New Zealand are in the country after a 0-4 ODI whitewash in Bangladesh, and they're not carrying a lot of confidence or numbers going into the three-Test series. Apart from the sheer weight of experience, runs and wickets that separates India from the tourists, what stands out is the ability to bat in pairs and to do so for long periods. A glimpse at the two teams' records over the past 12 months is enough to suggest a lop-sided contest. 

In the past 12 months of Test cricket, India's record of batting partnerships is outstanding. Twenty times have pairings crossed 100 and eight have passed the 200-mark. Once even the 300-run threshold (Tendulkar and Vijay's 308 against Australia in Bangalore) was passed.

The two men most likely to feature in a century-plus stand is Tendulkar. Not surprising, given the form he's been in over the last 12 months. Of the 20 century-plus stands, Tendulkar features in eight. Sehwag has had a hand in seven such alliances, Laxman five.

The bulk of these partnerships are clustered around the third, fourth and fifth wickets, which is very encouraging. That shows the strength of the middle order, and the ability to deliver on the occasion when the top order hasn't done a whole lot. The four century-plus opening stands have predictably been dominated by Sehwag. An unbeaten 259-run stand between Dhoni and Laxman, India's second best this past year, came for the seventh wicket. Sufficed to say, batting in pairs isn't a real concern for India.

Compare this to New Zealand. There are just five century-plus partnerships - three for the sixth wicket and one for the seventh. McCullum features in four of the five: 339 for the sixth wicket with Guptill (New Zealand's best stand over the last 12 months), 176 for the sixth wicket with Vettori, 164 with Vettori for the seventh wicket, and 126 for the sixth wicket with Vettori. That's three times that Vettori has had to bat deep for his team's cause. None of the top five collaborations have come from the top of the batting order. New Zealand's best opening stand was an unbeaten 90 between McIntosh and Watling against Pakistan in Napier when a result was improbable. The best for the second wicket was a paltry 50 between McIntosh and Ingram against Bangladesh in Hamilton, while the highest for the third wicket was 117 between Guptill and Taylor against Pakistan in Dunedin.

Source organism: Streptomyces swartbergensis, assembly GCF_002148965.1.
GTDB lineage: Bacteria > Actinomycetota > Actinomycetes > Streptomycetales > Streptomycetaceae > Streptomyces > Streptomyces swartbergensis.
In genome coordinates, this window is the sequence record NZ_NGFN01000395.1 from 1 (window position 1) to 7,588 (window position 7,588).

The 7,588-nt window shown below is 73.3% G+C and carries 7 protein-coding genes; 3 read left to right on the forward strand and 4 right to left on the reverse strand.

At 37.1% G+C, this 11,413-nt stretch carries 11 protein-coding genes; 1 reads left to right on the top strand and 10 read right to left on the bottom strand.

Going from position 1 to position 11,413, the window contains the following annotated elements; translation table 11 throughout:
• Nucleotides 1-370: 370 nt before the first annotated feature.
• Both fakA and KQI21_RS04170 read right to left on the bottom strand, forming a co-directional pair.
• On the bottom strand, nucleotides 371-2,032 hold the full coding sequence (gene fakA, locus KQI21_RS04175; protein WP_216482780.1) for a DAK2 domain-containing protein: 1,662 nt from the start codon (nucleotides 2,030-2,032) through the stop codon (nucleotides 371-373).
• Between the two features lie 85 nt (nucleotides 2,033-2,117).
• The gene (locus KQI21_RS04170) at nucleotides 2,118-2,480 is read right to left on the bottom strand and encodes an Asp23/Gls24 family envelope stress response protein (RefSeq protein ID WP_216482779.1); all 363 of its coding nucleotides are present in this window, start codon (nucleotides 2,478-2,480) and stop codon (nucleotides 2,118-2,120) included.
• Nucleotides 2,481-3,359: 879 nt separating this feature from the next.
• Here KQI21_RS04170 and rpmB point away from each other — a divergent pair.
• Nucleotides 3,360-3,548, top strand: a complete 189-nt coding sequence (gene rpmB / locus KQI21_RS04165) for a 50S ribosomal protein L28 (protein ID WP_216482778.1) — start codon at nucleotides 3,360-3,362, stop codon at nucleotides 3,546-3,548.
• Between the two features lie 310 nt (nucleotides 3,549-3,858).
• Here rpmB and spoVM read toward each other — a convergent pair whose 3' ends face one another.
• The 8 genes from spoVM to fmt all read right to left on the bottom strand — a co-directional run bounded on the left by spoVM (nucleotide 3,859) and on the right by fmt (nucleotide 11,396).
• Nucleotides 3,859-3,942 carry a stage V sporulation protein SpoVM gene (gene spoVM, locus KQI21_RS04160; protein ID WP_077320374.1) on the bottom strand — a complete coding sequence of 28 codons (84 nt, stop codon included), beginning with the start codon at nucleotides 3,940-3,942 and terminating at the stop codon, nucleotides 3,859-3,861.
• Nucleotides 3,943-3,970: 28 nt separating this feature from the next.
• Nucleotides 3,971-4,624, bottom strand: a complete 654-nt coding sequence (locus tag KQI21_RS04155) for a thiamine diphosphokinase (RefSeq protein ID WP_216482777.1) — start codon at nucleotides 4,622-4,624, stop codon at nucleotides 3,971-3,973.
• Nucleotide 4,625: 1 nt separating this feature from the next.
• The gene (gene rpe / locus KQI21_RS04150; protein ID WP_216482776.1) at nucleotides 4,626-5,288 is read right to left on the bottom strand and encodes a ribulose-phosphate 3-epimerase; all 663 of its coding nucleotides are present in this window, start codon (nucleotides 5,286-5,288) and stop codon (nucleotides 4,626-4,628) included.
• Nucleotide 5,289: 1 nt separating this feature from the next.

India's top ten partnerships weight in at a hefty 2374 runs as compared to New Zealand's 1357. That's a whopping 57% more.

Individually, over the past two years India are also streets ahead of New Zealand. India have scored 34 centuries as opposed to New Zealand's 13, with three double-centurions compared to Ryder's 201 against India.

I'm particularly interested in following Tendulkar against New Zealand, against whom he managed just 71 runs in four innings when they toured here seven years ago. He's got a good record against New Zealand (1,406 runs in 19 Tests at an average of more than 52) and in 2010, Tendulkar has scored 1,270 runs in nine Tests at an average of 97.69. If you want some spending money for Vegas, have a little wager on Tendulkar scoring that elusive triple century in the month of November.

India's top 10 partnerships in Tests: Nov 2009 - Nov 2010

Tendulkar & Vijay       308      vs Australia (Bangalore)
Dhoni & Laxman         259*    vs South Africa (Kolkata)
Raina & Tendulkar      256      vs Sri Lanka (Colombo)
Sehwag & Tendulkar   249      vs South Africa (Kolkata)
Dravid & Sehwag        237      vs Sri Lanka (Mumbai)
Gambhir & Sehwag     233      vs Sri Lanka (Kanpur)
Dhoni & Dravid          224       vs Sri Lanka (Ahmedabad)
Dravid & Tendulkar    222*     vs Bangladesh (Dhaka)
Sehwag & Vijay          221      vs Sri Lanka (Mumbai)
Sehwag & Vijay          165      vs Sri Lanka (Colombo)


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